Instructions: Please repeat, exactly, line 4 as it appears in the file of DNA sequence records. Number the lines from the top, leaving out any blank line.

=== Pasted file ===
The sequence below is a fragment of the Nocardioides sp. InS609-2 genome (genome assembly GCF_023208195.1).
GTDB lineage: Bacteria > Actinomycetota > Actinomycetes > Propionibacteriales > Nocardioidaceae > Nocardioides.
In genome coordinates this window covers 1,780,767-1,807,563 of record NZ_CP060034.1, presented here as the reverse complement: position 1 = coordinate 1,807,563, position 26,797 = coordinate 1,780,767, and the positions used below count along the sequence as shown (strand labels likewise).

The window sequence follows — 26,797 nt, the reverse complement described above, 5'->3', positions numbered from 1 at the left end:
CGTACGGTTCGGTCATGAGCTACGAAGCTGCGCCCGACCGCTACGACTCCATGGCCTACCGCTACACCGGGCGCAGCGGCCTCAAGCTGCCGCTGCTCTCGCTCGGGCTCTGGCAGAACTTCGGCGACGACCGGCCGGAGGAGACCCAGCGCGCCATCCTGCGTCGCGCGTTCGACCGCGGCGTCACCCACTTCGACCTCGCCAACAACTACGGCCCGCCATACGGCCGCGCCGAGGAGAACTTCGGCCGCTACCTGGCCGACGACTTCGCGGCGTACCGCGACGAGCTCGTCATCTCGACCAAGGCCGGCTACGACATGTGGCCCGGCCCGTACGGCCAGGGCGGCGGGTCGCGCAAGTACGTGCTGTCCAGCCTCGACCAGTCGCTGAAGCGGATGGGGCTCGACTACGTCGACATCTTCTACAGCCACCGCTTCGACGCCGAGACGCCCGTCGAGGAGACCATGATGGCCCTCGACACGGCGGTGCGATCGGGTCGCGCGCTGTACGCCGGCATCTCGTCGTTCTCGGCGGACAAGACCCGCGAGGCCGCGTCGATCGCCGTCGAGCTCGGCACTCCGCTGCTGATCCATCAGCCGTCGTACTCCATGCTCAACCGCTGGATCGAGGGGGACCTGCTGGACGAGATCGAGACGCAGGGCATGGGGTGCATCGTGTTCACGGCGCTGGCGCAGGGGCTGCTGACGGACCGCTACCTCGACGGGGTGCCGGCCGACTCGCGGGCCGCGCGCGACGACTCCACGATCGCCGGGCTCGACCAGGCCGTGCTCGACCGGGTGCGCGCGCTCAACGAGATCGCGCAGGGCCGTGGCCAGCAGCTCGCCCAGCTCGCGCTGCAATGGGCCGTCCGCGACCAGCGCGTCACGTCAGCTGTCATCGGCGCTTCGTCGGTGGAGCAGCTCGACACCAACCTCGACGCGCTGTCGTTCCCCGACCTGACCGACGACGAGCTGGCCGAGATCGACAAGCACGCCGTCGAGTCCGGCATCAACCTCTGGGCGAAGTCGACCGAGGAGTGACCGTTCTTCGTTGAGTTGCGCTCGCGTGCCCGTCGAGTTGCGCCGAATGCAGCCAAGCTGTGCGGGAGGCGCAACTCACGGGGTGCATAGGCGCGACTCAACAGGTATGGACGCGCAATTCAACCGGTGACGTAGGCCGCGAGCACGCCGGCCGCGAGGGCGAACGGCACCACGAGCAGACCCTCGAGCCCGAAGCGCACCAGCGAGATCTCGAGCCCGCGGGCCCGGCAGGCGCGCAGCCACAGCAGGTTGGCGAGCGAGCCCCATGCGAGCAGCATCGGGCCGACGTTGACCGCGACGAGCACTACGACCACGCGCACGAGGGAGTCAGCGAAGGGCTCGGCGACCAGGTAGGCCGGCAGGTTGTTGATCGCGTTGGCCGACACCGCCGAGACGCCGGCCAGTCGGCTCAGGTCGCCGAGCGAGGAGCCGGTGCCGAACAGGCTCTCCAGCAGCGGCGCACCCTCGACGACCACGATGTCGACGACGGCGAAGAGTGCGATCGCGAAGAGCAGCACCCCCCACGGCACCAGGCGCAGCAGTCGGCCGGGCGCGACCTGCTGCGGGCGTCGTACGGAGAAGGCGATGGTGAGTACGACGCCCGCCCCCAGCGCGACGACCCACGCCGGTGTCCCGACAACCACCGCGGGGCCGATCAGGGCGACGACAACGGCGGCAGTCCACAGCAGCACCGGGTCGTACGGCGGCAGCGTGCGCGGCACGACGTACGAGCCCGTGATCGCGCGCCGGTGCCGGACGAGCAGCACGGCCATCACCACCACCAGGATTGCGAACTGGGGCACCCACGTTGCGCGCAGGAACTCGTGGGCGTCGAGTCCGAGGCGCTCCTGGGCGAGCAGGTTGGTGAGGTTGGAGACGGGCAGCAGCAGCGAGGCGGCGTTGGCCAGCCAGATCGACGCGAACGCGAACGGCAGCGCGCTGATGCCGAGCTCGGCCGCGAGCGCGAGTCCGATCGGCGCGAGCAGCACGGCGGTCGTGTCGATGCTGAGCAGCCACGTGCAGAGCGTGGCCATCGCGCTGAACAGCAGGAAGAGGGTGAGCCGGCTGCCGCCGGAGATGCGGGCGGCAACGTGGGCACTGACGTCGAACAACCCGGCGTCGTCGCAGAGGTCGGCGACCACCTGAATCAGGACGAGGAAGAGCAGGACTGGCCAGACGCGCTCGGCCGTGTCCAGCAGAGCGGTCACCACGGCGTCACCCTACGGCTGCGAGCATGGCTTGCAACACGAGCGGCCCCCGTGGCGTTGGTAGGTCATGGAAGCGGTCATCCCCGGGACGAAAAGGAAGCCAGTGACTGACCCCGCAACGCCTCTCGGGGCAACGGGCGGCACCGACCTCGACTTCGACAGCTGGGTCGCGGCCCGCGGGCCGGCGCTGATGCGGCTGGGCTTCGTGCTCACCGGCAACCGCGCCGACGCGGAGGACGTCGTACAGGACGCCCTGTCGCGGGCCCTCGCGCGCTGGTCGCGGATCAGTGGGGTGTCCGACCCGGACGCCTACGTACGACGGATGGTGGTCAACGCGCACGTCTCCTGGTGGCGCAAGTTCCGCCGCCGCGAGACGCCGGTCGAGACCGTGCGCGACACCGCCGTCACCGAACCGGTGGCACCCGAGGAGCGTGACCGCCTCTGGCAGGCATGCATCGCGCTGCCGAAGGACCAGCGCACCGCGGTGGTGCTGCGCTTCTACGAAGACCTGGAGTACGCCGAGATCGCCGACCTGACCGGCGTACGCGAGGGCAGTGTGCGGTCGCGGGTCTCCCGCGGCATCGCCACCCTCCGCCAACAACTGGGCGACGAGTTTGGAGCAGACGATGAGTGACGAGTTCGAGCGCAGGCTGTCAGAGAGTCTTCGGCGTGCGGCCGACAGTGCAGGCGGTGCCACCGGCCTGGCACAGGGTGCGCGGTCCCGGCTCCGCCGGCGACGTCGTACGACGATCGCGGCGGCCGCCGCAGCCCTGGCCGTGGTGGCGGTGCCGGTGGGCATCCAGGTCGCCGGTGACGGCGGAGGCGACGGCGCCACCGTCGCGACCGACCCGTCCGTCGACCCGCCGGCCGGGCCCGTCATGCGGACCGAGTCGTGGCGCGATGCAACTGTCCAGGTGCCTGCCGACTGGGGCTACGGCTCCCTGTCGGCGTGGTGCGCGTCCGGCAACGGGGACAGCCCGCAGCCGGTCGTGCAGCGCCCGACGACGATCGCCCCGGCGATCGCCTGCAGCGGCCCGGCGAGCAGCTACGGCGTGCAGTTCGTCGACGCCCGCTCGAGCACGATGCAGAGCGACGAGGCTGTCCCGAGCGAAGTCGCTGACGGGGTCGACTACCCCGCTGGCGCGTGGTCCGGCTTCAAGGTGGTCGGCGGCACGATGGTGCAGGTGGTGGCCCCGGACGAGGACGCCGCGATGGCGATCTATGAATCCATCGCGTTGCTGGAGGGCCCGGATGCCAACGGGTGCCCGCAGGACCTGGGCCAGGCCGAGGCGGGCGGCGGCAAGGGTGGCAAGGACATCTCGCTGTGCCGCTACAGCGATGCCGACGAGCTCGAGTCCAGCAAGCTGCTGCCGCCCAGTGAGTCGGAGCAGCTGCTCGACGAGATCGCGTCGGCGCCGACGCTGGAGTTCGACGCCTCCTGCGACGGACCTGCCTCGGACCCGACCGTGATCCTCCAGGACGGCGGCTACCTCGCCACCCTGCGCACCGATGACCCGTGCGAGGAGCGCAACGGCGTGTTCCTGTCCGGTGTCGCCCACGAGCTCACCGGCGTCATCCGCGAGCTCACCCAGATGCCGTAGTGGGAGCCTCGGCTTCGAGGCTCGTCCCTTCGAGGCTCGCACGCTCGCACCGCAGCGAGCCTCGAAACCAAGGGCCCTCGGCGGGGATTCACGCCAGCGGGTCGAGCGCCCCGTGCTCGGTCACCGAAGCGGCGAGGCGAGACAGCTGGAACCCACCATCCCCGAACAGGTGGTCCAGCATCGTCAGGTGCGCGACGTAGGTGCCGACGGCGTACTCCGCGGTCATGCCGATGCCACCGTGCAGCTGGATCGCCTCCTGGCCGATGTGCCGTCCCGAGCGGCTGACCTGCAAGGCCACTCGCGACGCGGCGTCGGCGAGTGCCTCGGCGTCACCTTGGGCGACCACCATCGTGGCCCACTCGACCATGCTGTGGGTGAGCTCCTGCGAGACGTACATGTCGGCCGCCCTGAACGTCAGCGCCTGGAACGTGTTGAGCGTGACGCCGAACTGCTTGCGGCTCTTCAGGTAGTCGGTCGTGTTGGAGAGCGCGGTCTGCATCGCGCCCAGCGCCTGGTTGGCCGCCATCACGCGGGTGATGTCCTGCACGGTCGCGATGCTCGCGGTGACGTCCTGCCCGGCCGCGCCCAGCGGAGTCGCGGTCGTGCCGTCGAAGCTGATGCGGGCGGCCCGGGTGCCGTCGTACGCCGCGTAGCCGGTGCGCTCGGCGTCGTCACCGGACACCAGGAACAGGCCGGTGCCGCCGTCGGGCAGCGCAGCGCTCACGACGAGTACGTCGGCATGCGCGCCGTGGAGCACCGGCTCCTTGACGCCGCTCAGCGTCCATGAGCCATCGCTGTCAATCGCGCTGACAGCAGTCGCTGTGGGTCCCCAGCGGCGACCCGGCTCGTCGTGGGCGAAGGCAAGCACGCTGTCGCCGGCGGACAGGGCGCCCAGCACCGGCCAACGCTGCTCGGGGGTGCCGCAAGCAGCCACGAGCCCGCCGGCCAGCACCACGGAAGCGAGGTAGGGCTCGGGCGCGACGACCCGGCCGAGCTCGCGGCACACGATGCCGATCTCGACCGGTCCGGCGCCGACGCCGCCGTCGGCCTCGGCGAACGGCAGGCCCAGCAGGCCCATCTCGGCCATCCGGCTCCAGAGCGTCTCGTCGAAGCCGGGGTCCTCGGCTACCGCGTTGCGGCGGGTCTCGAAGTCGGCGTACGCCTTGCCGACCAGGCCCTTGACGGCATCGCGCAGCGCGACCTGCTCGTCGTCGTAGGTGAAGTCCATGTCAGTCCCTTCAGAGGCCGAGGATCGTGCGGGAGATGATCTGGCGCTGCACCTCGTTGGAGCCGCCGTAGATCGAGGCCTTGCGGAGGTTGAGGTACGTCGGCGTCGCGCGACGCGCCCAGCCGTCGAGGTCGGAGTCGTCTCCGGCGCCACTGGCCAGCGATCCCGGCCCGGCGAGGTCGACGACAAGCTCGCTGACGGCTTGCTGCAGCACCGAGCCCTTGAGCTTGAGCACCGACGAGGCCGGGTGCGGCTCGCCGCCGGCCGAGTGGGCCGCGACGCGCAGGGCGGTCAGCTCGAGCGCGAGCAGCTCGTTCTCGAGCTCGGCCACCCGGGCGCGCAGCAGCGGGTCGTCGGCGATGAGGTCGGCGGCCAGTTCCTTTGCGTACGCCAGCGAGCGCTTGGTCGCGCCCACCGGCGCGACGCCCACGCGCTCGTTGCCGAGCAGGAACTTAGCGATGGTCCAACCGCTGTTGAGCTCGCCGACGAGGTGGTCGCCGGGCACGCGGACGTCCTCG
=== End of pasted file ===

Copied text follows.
The window sequence follows — 26,797 nt, the reverse complement described above, 5'->3', positions numbered from 1 at the left end: